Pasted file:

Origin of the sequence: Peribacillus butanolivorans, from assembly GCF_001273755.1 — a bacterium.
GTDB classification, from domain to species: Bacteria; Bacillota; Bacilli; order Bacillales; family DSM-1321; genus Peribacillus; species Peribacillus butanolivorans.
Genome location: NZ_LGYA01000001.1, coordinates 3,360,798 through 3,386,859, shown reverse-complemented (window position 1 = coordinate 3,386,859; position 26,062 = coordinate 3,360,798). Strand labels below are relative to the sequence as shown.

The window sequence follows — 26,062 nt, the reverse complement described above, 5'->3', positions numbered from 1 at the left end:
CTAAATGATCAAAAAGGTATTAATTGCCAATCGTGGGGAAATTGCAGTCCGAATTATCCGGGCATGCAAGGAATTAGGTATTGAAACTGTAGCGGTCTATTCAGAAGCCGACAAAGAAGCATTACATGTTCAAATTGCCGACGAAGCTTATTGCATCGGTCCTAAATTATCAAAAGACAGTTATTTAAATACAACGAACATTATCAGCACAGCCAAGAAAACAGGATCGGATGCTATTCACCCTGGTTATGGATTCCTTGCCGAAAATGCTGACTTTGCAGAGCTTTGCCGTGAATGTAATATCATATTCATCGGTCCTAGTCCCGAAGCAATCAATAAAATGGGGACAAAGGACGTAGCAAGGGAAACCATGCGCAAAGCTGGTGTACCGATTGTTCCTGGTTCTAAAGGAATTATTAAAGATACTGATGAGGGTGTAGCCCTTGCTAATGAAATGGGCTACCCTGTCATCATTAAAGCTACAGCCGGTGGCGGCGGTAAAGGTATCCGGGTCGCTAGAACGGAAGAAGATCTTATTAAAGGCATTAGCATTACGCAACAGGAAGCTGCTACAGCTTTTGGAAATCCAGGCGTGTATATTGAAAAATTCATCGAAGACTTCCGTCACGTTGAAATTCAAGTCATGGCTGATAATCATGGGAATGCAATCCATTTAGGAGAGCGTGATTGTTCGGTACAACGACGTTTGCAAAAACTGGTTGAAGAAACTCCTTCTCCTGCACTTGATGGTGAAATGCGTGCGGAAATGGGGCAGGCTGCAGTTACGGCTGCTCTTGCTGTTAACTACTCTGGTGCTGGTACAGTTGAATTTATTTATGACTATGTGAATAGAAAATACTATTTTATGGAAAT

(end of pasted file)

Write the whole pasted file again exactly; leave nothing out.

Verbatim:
Origin of the sequence: Peribacillus butanolivorans, from assembly GCF_001273755.1 — a bacterium.
GTDB classification, from domain to species: Bacteria; Bacillota; Bacilli; order Bacillales; family DSM-1321; genus Peribacillus; species Peribacillus butanolivorans.
Genome location: NZ_LGYA01000001.1, coordinates 3,360,798 through 3,386,859, shown reverse-complemented (window position 1 = coordinate 3,386,859; position 26,062 = coordinate 3,360,798). Strand labels below are relative to the sequence as shown.

The window sequence follows — 26,062 nt, the reverse complement described above, 5'->3', positions numbered from 1 at the left end:
CTAAATGATCAAAAAGGTATTAATTGCCAATCGTGGGGAAATTGCAGTCCGAATTATCCGGGCATGCAAGGAATTAGGTATTGAAACTGTAGCGGTCTATTCAGAAGCCGACAAAGAAGCATTACATGTTCAAATTGCCGACGAAGCTTATTGCATCGGTCCTAAATTATCAAAAGACAGTTATTTAAATACAACGAACATTATCAGCACAGCCAAGAAAACAGGATCGGATGCTATTCACCCTGGTTATGGATTCCTTGCCGAAAATGCTGACTTTGCAGAGCTTTGCCGTGAATGTAATATCATATTCATCGGTCCTAGTCCCGAAGCAATCAATAAAATGGGGACAAAGGACGTAGCAAGGGAAACCATGCGCAAAGCTGGTGTACCGATTGTTCCTGGTTCTAAAGGAATTATTAAAGATACTGATGAGGGTGTAGCCCTTGCTAATGAAATGGGCTACCCTGTCATCATTAAAGCTACAGCCGGTGGCGGCGGTAAAGGTATCCGGGTCGCTAGAACGGAAGAAGATCTTATTAAAGGCATTAGCATTACGCAACAGGAAGCTGCTACAGCTTTTGGAAATCCAGGCGTGTATATTGAAAAATTCATCGAAGACTTCCGTCACGTTGAAATTCAAGTCATGGCTGATAATCATGGGAATGCAATCCATTTAGGAGAGCGTGATTGTTCGGTACAACGACGTTTGCAAAAACTGGTTGAAGAAACTCCTTCTCCTGCACTTGATGGTGAAATGCGTGCGGAAATGGGGCAGGCTGCAGTTACGGCTGCTCTTGCTGTTAACTACTCTGGTGCTGGTACAGTTGAATTTATTTATGACTATGTGAATAGAAAATACTATTTTATGGAAAT